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Sea monster at Alder Point


Lobster fisherman Wallace Cartwright of Alder Point, Cape Breton County, claims he saw a "sea monster" recently and the Nova Scotia Museum of Natural History believes him.

"We had just hauled into the cove south of the light (house) in Point Aconi, in the direction of my traps," Mr. Cartwright said Tuesday.

"Then I thought I saw a big log in the water. I turned to my buddy and said, 'Geez, that would be a dandy thing to run into.' It was a pretty big stick.

"Then I saw a head on it, like a sea turtle, and it came about a foot up out of the water."

He said the creature's snake-like body was about eight metres long, smooth and brownish. When it saw the boat approaching, it quickly submerged, surfacing again two minutes later about 60 metres away.

At first Mr. Cartwright was wary of getting close to the creature.

"God knows, that thing might have been able to jump out of the water, and I'm sure it could have swallowed you whole, I'm sure," he said.

Before resuming fishing, though, they followed the creature for about 45 minutes as it submerged and surfaced five or six times, headed for deeper water.

"I've been a lobster fisherman for 30 years, and I know what a bunch of seals or eels on the surface look like. This was one distinct animal," said Mr. Cartwright. "One I've never seen before."

The curator of zoology at the Museum of Natural History in Halifax thinks Mr. Cartwright's sea serpent was actually an oarfish, which is found in cold, deep waters north of Great Britain.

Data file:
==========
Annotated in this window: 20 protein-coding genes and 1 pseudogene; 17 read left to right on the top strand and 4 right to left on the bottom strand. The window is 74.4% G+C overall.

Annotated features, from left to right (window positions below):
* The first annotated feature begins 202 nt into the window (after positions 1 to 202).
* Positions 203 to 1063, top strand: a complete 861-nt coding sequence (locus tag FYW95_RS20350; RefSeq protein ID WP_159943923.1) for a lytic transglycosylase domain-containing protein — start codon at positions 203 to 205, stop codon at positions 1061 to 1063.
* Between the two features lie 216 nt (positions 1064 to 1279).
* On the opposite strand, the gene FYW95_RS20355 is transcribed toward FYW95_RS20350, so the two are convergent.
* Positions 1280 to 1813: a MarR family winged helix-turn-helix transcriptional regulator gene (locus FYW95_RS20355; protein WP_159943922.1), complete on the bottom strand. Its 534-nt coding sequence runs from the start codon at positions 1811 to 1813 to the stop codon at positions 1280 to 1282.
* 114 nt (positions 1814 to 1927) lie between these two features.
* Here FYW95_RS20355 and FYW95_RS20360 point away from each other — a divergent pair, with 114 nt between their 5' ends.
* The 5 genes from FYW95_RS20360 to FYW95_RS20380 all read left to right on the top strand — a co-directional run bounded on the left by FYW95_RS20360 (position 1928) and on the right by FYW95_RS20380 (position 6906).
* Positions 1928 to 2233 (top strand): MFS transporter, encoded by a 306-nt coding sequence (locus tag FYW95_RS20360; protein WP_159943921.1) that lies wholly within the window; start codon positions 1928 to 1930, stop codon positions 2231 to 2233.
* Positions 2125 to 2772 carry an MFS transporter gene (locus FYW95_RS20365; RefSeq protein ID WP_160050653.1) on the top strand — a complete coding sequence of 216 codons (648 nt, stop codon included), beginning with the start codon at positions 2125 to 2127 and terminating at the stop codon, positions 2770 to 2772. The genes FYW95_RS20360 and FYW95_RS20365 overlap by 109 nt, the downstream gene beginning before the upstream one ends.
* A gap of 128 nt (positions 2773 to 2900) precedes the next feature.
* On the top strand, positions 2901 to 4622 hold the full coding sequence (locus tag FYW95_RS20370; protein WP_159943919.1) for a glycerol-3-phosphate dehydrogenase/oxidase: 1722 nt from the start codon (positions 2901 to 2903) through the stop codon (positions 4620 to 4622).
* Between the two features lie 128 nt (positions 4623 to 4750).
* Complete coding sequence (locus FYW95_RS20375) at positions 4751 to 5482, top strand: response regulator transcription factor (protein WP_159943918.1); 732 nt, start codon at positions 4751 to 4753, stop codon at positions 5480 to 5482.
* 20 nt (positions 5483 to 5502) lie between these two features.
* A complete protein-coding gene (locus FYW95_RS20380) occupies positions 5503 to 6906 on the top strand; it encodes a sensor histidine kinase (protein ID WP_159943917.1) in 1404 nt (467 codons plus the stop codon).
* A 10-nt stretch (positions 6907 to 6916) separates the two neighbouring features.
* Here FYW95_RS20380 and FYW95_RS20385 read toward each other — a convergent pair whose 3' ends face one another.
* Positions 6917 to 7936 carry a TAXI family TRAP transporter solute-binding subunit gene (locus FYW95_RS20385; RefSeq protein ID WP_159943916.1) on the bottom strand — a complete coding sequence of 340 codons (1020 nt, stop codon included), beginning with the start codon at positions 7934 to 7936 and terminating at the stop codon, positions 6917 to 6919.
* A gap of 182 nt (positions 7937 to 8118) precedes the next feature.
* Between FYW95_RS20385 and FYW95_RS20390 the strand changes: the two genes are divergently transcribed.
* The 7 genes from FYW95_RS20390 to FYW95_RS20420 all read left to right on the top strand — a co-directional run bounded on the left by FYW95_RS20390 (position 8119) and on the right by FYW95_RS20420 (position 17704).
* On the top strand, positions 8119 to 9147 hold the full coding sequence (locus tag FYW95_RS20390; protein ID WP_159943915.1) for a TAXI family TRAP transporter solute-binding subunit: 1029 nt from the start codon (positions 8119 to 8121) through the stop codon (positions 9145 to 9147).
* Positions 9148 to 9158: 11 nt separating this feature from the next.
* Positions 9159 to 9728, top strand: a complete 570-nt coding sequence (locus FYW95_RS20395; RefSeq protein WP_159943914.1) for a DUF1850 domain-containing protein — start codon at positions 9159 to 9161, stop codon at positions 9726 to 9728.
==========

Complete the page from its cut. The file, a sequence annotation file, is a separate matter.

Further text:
"There aren't too many eight-metre-long fish in the world, it could only be one of a few known things. That's if it's a known species at all," said Andrew Hebda.

"We have some specimens here at the museum taken from waters off Labrador and the Scotian Shelf, and we have no idea what they are."

But he said from the description Mr. Cartwright gave him, the creature is probably an oarfish, or ribbonfish. It likely followed a cold ocean current to Cape Breton.

Few oarfish have ever been caught; most specimens seen are washed up on beaches. So encounters with live specimens are rare.

Oarfish are said to be the longest of all fish. Their ribbon-like bodies usually grow to eight metres, but specimens up to 17 metres long have been reported.

Mr. Cartwright's helper, who didn't want to be named, tells of a similar sighting near Alder Point some 60 years ago.

Mr. Hebda said there have been over 31 sightings of "sea monsters" in or off Nova Scotia over the last 140 years. Usually described as multi-humped serpents, most are basking sharks, he said.

"There have been reports from Lake Ainslie, and Aspy Bay. Cranberry Lake has some monsters in it too," he said. "There have also been recent sightings of oarfish-like creatures off Antigonish and P.E.I."


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